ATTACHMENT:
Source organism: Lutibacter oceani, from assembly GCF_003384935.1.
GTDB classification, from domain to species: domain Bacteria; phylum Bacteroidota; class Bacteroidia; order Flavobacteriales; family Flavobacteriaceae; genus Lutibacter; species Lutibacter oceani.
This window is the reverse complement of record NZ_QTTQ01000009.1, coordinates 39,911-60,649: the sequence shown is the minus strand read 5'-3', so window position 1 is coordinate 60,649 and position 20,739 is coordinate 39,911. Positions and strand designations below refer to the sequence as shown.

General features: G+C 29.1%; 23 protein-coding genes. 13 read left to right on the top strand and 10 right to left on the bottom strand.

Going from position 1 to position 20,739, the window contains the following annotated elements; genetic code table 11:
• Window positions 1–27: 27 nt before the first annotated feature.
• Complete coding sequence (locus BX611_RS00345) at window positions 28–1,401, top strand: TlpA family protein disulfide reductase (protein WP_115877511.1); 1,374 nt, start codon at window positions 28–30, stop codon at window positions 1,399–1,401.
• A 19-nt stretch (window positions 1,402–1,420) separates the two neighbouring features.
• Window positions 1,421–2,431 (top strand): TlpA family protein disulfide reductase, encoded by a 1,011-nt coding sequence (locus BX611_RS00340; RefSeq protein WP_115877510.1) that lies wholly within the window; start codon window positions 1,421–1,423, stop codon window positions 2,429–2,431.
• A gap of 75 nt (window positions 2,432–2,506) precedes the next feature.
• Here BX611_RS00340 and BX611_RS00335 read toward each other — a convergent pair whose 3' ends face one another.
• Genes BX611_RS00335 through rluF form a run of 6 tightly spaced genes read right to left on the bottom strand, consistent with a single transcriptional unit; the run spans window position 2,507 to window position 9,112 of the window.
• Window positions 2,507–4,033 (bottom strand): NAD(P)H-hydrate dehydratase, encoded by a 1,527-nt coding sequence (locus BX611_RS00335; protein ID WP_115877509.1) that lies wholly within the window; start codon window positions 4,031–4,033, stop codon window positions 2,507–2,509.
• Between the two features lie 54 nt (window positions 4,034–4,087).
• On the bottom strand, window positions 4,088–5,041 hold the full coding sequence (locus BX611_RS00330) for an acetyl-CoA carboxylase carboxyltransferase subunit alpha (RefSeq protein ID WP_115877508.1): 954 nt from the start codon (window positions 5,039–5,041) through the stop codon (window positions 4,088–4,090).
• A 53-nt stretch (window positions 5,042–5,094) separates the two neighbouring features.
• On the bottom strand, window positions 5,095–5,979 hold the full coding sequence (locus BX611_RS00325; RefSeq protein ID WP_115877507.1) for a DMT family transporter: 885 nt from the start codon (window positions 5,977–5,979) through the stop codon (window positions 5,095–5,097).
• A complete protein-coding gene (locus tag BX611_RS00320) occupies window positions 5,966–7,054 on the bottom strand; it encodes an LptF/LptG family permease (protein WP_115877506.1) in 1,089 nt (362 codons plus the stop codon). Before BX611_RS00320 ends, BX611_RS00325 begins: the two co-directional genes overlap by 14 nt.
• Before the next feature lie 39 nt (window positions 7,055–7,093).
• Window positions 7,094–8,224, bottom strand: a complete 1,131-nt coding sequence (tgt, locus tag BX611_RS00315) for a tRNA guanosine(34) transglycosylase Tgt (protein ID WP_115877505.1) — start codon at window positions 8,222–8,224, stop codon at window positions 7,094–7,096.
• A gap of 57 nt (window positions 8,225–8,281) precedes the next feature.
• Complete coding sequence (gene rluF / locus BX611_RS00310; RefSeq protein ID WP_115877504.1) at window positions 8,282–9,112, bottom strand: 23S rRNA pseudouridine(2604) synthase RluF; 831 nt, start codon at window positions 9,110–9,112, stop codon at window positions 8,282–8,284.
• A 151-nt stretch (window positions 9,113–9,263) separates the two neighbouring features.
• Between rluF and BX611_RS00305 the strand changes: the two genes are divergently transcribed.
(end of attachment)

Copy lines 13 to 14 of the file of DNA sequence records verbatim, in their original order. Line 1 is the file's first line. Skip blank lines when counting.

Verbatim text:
• Window positions 2,507–4,033 (bottom strand): NAD(P)H-hydrate dehydratase, encoded by a 1,527-nt coding sequence (locus BX611_RS00335; protein ID WP_115877509.1) that lies wholly within the window; start codon window positions 4,031–4,033, stop codon window positions 2,507–2,509.
• Between the two features lie 54 nt (window positions 4,034–4,087).